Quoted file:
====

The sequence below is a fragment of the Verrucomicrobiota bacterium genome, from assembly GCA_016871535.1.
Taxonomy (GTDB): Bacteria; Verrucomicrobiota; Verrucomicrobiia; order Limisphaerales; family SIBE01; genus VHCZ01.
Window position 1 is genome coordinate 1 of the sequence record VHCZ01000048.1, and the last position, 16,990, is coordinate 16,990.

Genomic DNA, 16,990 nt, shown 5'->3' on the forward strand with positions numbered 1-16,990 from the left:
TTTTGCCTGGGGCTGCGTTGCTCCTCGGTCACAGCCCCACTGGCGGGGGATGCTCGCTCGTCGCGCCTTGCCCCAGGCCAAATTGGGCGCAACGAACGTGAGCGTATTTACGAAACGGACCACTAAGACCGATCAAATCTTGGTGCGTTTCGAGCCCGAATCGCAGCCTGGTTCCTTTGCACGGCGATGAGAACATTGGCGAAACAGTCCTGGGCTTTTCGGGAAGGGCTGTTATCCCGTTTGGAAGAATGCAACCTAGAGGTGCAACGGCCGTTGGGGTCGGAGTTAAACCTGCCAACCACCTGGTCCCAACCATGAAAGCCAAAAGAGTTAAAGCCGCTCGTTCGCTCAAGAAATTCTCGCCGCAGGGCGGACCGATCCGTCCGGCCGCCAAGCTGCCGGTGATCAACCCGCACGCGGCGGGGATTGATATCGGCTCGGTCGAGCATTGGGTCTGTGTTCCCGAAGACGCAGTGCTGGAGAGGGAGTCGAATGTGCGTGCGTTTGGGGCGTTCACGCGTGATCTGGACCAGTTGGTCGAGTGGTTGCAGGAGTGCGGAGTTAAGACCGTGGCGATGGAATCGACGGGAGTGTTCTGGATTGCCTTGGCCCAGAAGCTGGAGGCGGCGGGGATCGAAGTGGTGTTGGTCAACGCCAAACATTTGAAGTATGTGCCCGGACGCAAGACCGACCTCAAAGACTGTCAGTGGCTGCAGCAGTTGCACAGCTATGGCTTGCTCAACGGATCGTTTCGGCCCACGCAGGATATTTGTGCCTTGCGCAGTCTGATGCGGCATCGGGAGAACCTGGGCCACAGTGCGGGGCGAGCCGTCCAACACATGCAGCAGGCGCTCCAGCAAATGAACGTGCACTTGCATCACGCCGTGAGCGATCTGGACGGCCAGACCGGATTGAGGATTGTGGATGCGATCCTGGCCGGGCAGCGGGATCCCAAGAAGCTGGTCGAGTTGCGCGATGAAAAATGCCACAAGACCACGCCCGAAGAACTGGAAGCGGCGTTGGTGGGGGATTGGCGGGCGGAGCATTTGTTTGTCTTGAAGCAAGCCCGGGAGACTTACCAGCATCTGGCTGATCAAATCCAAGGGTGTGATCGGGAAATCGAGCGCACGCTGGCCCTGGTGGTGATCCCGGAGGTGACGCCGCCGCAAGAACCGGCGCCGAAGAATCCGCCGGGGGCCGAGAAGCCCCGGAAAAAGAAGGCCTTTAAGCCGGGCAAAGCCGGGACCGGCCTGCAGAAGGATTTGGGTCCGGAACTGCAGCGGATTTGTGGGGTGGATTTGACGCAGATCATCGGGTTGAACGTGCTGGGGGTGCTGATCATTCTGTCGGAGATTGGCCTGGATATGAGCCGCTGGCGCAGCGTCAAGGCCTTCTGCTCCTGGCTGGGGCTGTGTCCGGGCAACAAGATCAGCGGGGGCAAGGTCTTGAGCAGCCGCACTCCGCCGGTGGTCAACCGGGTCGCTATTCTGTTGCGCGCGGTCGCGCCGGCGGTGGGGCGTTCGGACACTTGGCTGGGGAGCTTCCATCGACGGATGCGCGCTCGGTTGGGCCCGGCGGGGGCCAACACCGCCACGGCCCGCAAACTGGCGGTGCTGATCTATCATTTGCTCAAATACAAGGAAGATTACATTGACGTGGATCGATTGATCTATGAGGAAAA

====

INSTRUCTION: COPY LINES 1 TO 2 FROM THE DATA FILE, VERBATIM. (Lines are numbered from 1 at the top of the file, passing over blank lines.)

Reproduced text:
The sequence below is a fragment of the Verrucomicrobiota bacterium genome, from assembly GCA_016871535.1.
Taxonomy (GTDB): Bacteria; Verrucomicrobiota; Verrucomicrobiia; order Limisphaerales; family SIBE01; genus VHCZ01.